May Day 2013 was a sad anniversary for the people of West Papua. It marked 50 years since the United Nations handed the territory over to Indonesian rule, on 1 May 1963. Previously (until October 1962) West Papua had been a Dutch colony.
However, May Day 2013 also showed that the aspiration of the West Papuan people for independence has not dimmed over the half century of Indonesian colonial rule. In the capital Jayapura and in other town protesters raised banners such as “The Indonesian occupation is illegal” and “Fifty years of lies, manipulation, torture and killing.”
As usual, the Indonesian police harassed the demonstrators, causing the UN Commissioner for Human Rights, Navi Pillay, to express serious concern: “These latest incidents are unfortunate examples of the ongoing suppression of freedom of expression and the excessive use of force in Papua,” Ms Pillay said. “I urge the Government of Indonesia to allow peaceful protest and hold accountable those involved in abuses.”
Ms Pillay’s comments are significant in that the United Nations has shied away from any consideration of West Papua since it rubber stamped the “Act of Free Choice” back in 1969 – a phoney “democratic” process whereby West Papua was formally incorporated into Indonesia.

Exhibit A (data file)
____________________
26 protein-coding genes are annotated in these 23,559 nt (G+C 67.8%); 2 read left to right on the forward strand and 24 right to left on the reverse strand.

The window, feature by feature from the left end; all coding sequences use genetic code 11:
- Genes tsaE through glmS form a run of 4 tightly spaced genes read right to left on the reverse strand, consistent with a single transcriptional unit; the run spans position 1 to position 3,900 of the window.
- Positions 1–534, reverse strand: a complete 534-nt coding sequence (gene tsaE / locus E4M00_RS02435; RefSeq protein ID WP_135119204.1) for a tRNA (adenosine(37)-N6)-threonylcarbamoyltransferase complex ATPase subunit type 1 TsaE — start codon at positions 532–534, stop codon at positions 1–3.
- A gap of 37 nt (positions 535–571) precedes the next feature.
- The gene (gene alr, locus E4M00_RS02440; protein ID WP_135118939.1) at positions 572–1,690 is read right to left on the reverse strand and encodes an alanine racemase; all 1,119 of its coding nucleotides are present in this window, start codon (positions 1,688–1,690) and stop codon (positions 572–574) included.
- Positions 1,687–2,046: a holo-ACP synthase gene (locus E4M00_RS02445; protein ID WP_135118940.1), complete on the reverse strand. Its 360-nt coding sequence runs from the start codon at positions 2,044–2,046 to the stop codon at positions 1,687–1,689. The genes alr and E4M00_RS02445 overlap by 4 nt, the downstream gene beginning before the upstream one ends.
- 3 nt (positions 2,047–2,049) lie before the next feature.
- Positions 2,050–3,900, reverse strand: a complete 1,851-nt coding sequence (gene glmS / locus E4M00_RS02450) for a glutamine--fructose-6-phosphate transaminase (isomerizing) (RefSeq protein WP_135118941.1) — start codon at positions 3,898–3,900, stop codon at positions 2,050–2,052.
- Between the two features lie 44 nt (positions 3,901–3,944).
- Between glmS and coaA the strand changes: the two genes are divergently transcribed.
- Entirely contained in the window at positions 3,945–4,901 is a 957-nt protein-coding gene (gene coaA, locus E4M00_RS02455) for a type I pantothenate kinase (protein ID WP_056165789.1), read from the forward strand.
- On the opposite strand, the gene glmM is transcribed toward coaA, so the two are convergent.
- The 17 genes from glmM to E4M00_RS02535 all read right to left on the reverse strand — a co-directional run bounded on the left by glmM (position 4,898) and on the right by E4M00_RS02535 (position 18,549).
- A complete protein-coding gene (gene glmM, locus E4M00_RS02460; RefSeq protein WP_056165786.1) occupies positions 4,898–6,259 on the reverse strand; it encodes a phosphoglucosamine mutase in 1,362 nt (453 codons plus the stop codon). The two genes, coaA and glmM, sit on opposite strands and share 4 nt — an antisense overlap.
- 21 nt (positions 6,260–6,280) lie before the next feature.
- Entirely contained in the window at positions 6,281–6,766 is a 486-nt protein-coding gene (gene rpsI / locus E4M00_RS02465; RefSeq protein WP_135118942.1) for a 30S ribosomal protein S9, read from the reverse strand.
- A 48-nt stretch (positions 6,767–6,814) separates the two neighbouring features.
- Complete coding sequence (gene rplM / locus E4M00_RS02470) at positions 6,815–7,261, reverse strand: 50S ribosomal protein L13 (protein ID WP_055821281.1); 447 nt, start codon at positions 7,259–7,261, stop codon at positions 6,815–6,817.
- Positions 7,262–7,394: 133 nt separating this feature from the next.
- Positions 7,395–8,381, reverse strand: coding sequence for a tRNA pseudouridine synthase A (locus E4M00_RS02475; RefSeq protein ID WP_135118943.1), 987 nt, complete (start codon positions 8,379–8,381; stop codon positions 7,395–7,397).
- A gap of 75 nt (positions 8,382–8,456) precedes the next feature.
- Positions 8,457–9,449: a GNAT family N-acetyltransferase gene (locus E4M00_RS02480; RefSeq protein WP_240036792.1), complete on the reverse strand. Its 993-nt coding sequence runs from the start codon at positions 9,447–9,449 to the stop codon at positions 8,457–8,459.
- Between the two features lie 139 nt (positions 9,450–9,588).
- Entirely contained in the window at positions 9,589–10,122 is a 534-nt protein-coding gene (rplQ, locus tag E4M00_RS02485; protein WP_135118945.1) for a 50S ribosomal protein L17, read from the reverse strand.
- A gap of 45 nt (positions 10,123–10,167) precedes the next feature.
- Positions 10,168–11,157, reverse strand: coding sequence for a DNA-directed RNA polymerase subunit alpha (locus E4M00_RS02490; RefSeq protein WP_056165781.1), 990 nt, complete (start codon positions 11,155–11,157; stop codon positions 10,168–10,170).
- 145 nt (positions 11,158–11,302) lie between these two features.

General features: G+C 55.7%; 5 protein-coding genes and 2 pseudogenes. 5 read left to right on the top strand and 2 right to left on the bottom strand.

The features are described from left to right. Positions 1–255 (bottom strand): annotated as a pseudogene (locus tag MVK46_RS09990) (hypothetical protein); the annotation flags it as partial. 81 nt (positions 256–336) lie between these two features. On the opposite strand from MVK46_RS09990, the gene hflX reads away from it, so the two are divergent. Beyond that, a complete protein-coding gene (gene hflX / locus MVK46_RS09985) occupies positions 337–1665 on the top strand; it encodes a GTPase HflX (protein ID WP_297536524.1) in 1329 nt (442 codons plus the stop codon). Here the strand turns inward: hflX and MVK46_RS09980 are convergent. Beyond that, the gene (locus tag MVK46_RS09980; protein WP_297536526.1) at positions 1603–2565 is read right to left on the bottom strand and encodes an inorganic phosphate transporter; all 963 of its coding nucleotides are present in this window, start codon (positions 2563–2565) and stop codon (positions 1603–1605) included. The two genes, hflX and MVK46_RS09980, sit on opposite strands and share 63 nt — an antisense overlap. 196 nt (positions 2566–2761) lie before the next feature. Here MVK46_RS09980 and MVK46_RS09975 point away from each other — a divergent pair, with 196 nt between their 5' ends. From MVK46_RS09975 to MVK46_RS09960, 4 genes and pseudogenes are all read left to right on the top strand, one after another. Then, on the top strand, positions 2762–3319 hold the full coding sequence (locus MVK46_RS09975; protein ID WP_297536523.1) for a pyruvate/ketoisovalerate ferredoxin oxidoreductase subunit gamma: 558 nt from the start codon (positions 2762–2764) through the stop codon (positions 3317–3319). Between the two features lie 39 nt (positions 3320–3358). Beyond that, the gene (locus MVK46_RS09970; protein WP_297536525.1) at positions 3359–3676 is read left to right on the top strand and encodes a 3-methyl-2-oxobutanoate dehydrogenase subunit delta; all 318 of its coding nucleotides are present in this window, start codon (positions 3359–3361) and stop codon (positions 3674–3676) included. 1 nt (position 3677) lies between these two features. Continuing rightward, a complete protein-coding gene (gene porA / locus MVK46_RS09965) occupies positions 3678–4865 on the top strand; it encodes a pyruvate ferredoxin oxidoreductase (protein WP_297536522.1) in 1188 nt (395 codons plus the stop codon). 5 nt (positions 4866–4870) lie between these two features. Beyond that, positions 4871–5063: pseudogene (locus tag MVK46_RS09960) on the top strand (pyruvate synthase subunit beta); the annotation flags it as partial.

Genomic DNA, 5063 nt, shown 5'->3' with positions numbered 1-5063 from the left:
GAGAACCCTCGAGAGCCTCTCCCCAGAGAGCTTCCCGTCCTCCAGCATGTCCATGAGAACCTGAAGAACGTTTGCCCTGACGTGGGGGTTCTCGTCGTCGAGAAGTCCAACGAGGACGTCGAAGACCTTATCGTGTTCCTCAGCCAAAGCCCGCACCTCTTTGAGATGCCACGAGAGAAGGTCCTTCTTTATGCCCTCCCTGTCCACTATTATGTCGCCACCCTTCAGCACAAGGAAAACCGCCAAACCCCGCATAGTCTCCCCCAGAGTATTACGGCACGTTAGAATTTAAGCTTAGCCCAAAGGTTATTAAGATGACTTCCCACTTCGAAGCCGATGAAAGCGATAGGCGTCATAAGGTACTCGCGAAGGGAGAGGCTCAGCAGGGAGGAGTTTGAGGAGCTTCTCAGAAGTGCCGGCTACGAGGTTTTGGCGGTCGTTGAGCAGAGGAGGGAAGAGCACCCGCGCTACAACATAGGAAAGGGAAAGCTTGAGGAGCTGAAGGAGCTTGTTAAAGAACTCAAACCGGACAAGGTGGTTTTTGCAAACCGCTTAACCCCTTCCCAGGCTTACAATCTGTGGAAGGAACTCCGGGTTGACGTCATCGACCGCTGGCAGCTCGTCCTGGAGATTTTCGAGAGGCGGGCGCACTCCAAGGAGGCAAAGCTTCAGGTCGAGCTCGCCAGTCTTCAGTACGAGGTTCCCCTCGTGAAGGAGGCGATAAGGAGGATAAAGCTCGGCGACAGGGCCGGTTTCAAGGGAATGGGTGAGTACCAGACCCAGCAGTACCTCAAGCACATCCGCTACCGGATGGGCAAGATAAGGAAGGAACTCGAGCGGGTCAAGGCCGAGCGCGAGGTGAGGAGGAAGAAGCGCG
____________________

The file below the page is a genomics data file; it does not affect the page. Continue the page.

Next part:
Also forthcoming is new support for the West Papuan movement becoming member of the Melanesian Spearhead Group (MSG). Vanuatu, Solomon Islands and the New Caledonian Kanak nationalist coalition FLNKS (already an MSG member) are the strongest backers. There is also more openness to such a move in Papua New Guinea and Fiji.
Solomon Islands Foreign Minister Clay Forau told Radio New Zealand International: “I think that’s the way we’re going now, helping our other friends in their fight for self-determination. You’re aware we also co-sponsored a UN resolution for French Polynesia’s inscription on the decolonization list.”
Formal status for West Papua in the MSG will put pressure on New Zealand and Australia to be more open to a self-determination process in West Papua, rather than simply backing the territory’s incorporation into Indonesia.
Meanwhile West Papua’s diplomats are busy with their international lobbying. Last Friday Neles Tebay, leader of the Papua Peace Network, met with the US Ambassador to Indonesia, Scot Marciel; and Octo Mote of the Papuan peace negotiating team has just completed a week in New Zealand, which included talks with politicians.